Favored by expert practical handgunners such asSkeeter Skelton and his son, Bart Skelton, as well as John Wooters and JimWilson, Ruger's Blackhawk is arguably the best workingman's single-action revolver available. Its action is distinctly stronger thanthat of Colt's SAA, making it more suitable for stout magnum loads. It's morerobust, too, and it is easily tuned and customized. It comes standard withadjustable sights and is very reasonably priced. Mounting a scope on one, whileconsidered a travesty by traditional wheelgunners, is painless and helps milkthe inherent fine accuracy. The quintessential classic Blackhawk is typified bythe early "flat top" models, but despair not: Ruger has made limited runs of flat topsrecently, and with diligent search, they can be found and purchased.
Smith & Wesson Model29
Although it was introduced in the mid-1950s, theModel 29 didn't achieve its worldwidelegendary status until Clint Eastwood used one (actually several) in theDirty Harry films. Perhaps the epitome of a great .44Magnum revolver, the Model 29 is built on S&W's N-frame, making itcontrollable but not outlandishly large, and entirely aside from it's lore-basedpopularity, it's an imminently practical six shooter. Commonly very accurate,Model 29s may be fired fast in double-action mode or precisely insingle-action. Add superlative good looks, and it's easy to see why it remainsone of the most popular big-bore revolvers of all time.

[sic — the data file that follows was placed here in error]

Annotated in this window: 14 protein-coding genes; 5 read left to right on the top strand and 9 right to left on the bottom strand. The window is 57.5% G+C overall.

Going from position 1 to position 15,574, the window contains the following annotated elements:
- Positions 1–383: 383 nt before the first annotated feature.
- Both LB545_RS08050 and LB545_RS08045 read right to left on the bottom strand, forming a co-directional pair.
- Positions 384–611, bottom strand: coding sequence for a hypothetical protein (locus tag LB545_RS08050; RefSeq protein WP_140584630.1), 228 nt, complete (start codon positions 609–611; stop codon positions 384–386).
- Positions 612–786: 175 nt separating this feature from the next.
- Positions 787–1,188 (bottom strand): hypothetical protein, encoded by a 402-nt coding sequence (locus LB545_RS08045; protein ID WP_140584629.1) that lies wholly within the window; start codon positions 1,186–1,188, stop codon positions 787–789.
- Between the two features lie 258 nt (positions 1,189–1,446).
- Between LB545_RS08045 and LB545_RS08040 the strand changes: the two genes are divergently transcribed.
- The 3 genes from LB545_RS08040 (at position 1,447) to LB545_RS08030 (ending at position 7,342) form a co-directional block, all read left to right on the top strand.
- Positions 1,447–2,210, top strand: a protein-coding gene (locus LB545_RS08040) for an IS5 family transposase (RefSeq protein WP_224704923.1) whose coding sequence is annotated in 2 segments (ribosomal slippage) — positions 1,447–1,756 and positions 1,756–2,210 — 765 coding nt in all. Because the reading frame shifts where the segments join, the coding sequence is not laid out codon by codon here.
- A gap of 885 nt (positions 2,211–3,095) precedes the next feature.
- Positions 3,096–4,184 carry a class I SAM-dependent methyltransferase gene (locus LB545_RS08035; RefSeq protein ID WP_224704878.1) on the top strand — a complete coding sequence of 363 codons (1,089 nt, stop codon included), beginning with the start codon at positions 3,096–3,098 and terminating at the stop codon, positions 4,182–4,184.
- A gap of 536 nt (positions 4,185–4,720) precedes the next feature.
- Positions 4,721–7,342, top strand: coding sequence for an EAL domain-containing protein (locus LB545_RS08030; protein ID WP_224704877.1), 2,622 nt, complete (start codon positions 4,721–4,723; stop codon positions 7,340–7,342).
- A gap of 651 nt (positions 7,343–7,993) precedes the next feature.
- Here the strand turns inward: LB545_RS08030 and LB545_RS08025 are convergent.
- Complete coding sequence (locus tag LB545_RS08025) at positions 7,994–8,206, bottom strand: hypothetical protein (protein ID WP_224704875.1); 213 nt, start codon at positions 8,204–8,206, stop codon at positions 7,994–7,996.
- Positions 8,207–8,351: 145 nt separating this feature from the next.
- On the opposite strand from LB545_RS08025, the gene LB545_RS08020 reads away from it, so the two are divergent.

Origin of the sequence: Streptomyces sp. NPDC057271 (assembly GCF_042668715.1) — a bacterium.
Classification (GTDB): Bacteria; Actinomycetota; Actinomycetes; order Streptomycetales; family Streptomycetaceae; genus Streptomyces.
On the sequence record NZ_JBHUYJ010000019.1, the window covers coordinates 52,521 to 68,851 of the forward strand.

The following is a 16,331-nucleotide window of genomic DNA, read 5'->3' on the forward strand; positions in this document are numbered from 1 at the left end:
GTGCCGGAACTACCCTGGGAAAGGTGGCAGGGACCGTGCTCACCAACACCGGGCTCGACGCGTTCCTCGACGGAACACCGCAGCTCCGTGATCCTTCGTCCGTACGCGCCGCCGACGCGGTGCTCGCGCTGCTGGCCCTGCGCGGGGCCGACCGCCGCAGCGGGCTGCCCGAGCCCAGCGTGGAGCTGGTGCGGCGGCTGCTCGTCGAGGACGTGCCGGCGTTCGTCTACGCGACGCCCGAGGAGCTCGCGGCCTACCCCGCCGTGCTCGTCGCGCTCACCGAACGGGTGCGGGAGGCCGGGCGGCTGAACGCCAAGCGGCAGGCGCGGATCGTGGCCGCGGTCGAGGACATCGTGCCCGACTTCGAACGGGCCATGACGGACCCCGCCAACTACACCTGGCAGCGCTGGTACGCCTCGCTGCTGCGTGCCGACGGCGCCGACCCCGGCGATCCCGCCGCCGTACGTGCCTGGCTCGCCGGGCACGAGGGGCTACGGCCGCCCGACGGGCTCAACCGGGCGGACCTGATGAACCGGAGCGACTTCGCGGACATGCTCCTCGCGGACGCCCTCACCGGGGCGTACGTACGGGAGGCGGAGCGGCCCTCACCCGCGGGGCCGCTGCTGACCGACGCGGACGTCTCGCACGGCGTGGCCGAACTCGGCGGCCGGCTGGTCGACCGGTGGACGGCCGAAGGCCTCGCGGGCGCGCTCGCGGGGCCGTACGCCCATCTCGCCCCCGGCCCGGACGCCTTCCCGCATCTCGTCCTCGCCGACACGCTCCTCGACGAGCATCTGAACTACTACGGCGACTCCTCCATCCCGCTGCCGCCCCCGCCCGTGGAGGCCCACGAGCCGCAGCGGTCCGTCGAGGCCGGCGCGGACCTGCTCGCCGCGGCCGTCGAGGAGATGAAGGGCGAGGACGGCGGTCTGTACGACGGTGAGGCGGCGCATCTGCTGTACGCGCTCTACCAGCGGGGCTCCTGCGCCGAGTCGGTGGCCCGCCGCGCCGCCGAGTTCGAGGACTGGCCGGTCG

While it doesn't enjoy quite the popularity of Smith& Wesson's big-bore revolvers or even of it's own single-actionsiblings - the Blackhawk and Super Blackhawk - Ruger's Super Redhawk is an excellent heavy,double-action wheelgun. Overbuilt for durability and strength against thebattering of high-pressure heavy cartridges, it's ideal for big-bore roundssuch as the .454 Casull, .480 Ruger and, of course, the .44 Magnum. Integratedscope mounts for Ruger's proprietary rings allow for easymounting of a scope, thus making it an optimal choice for handgun hunters. Allthings considered, the Super Redhawk is the dark horse of those included inthis list, and it is arguably one of the most practical for heavy handgunning.
Freedom Arms Model83
If you're a fan of Swiss pocket watches and vintageJaguars, the Model 83 is your poison. Absolutely the equal of a very finecustom rifle (in terms of precision manufacturing and quality of finish), Model83s are available in a variety of calibers and finishes, with one constant:Every one of them is superbly accurate and tuned - yes - like a Swiss watch.The only downside is the cost of FreedomArms revolvers. You can purchase a whole handful of Ruger Blackhawkrevolvers for the same cost, but if owning one best-quality six-shooter isimportant to you, look no farther than Freedom Arms.
Introduced in the late '20s, the Detective Specialwas one of the first modern-type double-actions that employed a swing-outcylinder for fast emptying and reloading. Chambered in .38 Special, it isreally the compact revolver that started the "snubby" trend, and itserved ably in the pockets of lawmen - and more than a few gangsters -nationwide. Today, Detective Specials are something of a classic and are, forthe most part, more valuable for their place in history than as a practicalfirearm. That being said, if you had to pull one out of the glass cabinet anddefend hearth and home with it, the little .38 would rise ably to theoccasion.
Smith & WessonJ-Frame